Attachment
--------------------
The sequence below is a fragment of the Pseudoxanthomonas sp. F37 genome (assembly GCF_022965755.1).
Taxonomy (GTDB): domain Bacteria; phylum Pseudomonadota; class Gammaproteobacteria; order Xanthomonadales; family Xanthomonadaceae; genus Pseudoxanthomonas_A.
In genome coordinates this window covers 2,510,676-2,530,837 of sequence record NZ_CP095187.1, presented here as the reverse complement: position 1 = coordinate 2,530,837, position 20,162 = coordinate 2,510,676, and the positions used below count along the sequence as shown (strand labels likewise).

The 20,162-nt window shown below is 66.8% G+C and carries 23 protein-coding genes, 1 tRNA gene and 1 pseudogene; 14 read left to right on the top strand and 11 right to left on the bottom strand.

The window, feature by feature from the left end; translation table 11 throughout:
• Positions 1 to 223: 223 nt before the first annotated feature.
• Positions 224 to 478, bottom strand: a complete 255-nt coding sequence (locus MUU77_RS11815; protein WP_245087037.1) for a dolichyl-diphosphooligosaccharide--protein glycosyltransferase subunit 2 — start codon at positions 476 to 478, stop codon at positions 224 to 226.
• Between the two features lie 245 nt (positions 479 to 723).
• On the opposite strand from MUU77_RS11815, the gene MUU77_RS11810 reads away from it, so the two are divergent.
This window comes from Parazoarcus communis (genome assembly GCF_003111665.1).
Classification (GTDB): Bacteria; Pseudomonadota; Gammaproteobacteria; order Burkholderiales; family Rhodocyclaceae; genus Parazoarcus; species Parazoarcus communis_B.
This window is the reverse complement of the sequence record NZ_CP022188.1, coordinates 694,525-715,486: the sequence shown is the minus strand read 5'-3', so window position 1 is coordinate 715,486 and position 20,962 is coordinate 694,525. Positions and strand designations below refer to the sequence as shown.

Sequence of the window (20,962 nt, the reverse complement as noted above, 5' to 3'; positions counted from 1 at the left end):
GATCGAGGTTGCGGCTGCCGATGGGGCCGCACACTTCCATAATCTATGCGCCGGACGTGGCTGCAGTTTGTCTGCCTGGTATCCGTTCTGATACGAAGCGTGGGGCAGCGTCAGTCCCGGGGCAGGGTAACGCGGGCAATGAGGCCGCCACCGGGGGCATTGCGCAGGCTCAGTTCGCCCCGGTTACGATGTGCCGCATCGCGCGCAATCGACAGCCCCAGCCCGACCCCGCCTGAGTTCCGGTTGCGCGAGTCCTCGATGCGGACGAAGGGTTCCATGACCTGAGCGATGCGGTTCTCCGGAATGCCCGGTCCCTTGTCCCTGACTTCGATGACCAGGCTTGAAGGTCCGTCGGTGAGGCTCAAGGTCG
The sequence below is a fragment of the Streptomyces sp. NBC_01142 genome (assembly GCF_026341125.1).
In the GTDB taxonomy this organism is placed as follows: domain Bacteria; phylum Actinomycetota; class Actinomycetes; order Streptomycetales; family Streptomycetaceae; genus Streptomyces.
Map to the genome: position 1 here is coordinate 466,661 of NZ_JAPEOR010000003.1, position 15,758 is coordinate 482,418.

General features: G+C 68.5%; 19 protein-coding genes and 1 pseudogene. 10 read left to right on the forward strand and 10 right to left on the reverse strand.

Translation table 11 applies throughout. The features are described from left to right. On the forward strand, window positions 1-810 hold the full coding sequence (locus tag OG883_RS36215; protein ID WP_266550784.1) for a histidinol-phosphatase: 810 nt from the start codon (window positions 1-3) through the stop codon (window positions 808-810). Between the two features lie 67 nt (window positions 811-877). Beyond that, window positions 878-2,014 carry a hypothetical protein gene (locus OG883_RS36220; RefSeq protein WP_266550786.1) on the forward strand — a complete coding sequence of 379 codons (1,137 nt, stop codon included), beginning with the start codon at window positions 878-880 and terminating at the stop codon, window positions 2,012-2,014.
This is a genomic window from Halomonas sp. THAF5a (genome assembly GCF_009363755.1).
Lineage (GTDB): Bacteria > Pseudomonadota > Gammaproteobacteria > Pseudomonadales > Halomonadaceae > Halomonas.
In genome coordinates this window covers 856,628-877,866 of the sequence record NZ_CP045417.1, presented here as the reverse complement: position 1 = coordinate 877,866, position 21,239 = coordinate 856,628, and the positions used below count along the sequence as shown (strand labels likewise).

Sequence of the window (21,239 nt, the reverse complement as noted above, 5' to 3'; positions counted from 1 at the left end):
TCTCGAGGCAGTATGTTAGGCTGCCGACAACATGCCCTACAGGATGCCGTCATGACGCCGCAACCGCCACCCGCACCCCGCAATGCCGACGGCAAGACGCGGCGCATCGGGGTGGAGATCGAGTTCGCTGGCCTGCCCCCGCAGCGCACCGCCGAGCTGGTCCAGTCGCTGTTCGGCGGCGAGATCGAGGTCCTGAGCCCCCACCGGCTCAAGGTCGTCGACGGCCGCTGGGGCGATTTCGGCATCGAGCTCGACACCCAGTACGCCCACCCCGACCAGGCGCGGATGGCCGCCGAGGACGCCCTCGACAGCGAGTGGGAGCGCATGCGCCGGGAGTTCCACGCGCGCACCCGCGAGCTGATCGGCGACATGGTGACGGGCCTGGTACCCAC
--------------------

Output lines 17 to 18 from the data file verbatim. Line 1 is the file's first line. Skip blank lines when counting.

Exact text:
Map to the genome: position 1 here is coordinate 466,661 of NZ_JAPEOR010000003.1, position 15,758 is coordinate 482,418.

General features: G+C 68.5%; 19 protein-coding genes and 1 pseudogene. 10 read left to right on the forward strand and 10 right to left on the reverse strand.